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2021's Alarm Goes Off for Market Indexes

Mark Vickery
·4 min read

It’s almost as if 2021 overslept, and its alarm clock didn’t go off until after the opening bell on Wall Street. After a terrific 2020 in the equities markets and a continuation in today’s pre-market, investors sent the first trading day of 2021’s close into the red: the Nasdaq, S&P 500 and Russell 2000 all finished down 1.5%, while the Dow closed -1.25%, but still down 382 points. At its lowest point on the day, the Dow was down 724 points.

Because this selling was across all sectors (only Energy popped its head into the green late in the day), this can be seen as more a booking of profits than anything else. Some analysts had been expecting these types of sell-offs in the last couple trading weeks of 2020, but the Santa Claus Rally was too powerful. Today, with the New Year’s confetti at last out of everyone’s hair, looked to be an opportune moment for this action today.

Are there reasons market participants might have for a bearish mood? Certainly: the raging global pandemic claims 200K new cases and 3000 lives every day in the U.S. alone, and vaccine efforts are currently at about 20% of projected guidance for this time period. Air travel over the holidays easily surpassed 1 million passengers, with many more Americans traveling to different parts of the country by other means, despite strong CDC warnings of spreading the coronavirus. A more highly contagious mutation of Covid-19 has made it even easier to contract the potentially hazardous disease; many healthcare officials expect a spike in new cases even from these terribly high levels.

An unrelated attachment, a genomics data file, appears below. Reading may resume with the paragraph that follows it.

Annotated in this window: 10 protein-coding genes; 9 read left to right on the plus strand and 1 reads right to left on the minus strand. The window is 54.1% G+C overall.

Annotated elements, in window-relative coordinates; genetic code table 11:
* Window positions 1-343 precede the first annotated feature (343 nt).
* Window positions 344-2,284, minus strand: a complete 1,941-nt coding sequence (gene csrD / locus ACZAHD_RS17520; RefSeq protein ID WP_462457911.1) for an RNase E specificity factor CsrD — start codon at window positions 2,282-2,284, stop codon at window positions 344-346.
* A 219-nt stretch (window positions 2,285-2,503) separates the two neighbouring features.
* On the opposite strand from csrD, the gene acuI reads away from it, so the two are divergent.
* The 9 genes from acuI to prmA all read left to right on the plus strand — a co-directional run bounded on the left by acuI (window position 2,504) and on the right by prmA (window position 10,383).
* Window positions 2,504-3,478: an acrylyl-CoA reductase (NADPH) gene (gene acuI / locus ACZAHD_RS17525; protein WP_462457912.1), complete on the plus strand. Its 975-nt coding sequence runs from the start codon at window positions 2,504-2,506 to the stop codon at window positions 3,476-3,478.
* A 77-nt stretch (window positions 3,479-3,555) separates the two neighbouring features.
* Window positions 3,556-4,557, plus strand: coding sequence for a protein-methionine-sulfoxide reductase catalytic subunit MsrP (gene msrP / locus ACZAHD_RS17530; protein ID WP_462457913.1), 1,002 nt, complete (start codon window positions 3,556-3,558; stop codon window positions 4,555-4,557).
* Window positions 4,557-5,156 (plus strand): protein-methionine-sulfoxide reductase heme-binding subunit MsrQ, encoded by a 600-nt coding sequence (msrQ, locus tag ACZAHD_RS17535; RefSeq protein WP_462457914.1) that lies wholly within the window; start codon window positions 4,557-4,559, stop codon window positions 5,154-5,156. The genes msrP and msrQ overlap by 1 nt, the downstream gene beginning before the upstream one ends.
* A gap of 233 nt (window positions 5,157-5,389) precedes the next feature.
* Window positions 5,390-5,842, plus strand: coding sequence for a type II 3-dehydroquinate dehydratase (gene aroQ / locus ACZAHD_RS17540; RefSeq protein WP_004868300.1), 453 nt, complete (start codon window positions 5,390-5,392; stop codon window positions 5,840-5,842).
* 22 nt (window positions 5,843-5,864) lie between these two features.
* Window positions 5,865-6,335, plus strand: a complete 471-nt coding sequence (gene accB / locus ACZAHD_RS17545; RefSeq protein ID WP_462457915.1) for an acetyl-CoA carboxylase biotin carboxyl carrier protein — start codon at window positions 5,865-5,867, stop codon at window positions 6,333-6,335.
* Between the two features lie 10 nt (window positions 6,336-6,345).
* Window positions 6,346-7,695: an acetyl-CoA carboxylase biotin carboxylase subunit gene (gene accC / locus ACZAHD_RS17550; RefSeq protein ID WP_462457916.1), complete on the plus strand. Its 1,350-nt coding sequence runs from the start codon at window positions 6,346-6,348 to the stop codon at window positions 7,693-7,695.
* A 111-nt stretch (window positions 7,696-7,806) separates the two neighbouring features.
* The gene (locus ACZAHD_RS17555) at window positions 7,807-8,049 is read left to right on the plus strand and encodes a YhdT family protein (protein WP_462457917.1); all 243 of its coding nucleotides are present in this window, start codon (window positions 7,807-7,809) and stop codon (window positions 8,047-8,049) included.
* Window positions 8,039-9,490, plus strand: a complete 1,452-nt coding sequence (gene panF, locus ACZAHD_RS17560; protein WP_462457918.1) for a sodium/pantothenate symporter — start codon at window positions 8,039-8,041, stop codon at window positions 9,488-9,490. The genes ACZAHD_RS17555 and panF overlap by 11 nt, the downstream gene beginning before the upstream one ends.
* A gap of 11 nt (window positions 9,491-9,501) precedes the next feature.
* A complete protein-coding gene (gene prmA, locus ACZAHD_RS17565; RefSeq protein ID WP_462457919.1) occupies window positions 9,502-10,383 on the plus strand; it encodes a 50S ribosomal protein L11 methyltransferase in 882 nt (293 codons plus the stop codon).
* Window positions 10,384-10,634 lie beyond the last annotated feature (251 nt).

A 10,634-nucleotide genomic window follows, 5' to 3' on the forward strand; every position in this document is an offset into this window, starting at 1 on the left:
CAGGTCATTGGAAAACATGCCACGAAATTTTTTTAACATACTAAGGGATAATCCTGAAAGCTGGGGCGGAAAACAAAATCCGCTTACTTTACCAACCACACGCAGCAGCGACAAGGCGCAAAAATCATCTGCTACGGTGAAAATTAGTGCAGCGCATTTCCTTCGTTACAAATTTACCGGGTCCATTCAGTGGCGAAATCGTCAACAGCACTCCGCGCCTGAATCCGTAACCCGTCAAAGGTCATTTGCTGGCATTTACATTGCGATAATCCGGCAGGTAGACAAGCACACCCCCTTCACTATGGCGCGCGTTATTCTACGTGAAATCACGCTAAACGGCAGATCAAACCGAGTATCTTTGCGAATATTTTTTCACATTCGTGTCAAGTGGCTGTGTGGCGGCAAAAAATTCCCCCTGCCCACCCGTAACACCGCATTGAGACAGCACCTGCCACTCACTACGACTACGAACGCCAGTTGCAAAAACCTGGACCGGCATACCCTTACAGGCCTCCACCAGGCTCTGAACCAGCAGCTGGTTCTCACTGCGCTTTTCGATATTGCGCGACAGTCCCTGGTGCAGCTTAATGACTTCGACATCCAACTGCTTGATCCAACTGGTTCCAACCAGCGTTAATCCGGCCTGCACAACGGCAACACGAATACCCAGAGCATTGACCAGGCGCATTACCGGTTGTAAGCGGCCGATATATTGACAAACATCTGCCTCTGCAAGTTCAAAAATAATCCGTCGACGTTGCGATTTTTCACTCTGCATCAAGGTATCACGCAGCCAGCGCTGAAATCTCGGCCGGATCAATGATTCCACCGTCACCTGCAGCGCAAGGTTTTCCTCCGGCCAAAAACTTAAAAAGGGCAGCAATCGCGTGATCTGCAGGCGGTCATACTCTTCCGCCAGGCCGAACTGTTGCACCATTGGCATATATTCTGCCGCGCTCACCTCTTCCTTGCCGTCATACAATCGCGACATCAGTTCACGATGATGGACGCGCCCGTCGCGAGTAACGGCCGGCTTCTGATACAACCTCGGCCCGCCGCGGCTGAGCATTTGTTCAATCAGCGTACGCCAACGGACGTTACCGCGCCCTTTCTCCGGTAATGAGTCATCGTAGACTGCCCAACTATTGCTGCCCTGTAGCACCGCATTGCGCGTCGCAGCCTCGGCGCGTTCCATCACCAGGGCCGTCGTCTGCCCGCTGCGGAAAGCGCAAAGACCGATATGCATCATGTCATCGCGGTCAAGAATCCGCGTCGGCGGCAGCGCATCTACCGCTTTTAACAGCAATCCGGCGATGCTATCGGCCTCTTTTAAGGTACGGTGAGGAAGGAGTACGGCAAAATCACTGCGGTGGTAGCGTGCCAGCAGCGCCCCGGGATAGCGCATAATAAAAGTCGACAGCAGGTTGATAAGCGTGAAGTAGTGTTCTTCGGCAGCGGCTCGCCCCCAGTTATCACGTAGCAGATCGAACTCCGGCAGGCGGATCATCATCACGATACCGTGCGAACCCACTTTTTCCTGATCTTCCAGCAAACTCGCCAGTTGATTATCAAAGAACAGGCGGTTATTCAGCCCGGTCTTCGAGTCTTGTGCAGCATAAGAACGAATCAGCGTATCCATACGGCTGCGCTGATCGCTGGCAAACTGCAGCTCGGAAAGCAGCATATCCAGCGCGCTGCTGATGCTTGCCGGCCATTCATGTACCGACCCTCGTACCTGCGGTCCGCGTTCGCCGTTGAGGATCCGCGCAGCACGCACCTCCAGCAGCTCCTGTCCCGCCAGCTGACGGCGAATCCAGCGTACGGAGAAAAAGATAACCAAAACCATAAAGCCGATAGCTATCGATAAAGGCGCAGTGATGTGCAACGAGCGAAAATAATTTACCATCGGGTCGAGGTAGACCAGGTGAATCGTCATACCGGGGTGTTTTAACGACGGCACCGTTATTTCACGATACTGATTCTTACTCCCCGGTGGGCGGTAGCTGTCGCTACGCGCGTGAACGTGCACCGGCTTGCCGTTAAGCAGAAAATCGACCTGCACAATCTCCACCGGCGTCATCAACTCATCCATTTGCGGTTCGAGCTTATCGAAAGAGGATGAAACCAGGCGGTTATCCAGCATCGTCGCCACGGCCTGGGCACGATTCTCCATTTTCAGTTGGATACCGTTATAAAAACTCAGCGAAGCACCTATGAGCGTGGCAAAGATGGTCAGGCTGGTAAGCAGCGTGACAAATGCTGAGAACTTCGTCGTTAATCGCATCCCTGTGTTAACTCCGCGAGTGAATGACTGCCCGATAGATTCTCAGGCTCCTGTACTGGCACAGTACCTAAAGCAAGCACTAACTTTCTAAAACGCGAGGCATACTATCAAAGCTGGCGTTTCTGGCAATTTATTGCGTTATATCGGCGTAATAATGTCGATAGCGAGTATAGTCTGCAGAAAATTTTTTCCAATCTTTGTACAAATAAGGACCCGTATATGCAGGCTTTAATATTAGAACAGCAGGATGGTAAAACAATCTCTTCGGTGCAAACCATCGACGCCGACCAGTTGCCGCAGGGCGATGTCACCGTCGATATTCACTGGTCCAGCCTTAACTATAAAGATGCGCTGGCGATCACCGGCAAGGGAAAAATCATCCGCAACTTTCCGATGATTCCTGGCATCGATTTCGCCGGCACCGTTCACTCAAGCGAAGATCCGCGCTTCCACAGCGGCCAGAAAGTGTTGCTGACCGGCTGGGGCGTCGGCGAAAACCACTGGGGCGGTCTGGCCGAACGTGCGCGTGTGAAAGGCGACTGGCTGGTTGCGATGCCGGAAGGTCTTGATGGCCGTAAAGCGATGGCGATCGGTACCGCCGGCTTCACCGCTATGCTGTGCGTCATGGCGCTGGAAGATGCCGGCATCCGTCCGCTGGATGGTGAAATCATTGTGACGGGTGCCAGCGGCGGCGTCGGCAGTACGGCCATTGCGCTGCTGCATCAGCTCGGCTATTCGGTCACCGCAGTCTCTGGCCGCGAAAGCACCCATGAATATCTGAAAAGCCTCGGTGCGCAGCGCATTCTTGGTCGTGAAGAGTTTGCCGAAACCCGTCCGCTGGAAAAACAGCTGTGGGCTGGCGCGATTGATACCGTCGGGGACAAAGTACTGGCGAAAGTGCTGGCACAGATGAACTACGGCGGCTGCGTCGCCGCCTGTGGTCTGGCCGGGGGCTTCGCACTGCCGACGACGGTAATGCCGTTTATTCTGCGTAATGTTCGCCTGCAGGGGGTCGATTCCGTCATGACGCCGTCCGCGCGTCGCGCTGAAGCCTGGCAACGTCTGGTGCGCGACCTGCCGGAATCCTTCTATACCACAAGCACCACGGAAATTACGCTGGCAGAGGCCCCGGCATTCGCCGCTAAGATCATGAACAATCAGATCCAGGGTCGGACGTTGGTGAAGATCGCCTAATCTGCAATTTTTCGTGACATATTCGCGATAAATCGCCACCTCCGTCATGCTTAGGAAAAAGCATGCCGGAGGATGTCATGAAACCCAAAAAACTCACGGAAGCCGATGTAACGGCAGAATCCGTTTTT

The Georgia Senate runoff election is tomorrow, with record participation from early voting already. More than 3 million Georgians have so far cast votes for either incumbent Republicans David Perdue and Kelly Loeffler or Democratic challengers Jon Ossoff and Raphael Warnock (98% of voters are expected to stay along party lines). President-elect Joe Biden has already appeared at a rally in Atlanta; tonight President Trump appears at a rally in Dalton, GA. Clearly, much is at stake.

Because Congress has been mixed since 2010, should the incumbents hold their seats we might expect more of the same: gridlock between the houses, slow-walking new initiatives, etc. But if the challengers were to swing Georgia to a Blue state, we might see a different story: larger Covid relief packages passed sooner, large renewable energy infrastructure projects, and, of course, higher taxes for higher-income Americans. Capital gains on investments might be prime for the sharpened knives of a Democratic-run federal government, although the margins would still be razor-thin in both houses.

That said, today’s market activity might involve a bit of a hedge against a new congressional construct. This might carry additional weight with the Republican party stuck between allegiance to Trump and to the state’s electoral integrity. The president’s claims of voter fraud in the state may manifest itself in weaker turnout among conservatives overall, who historically outperform liberal voters in runoff elections.

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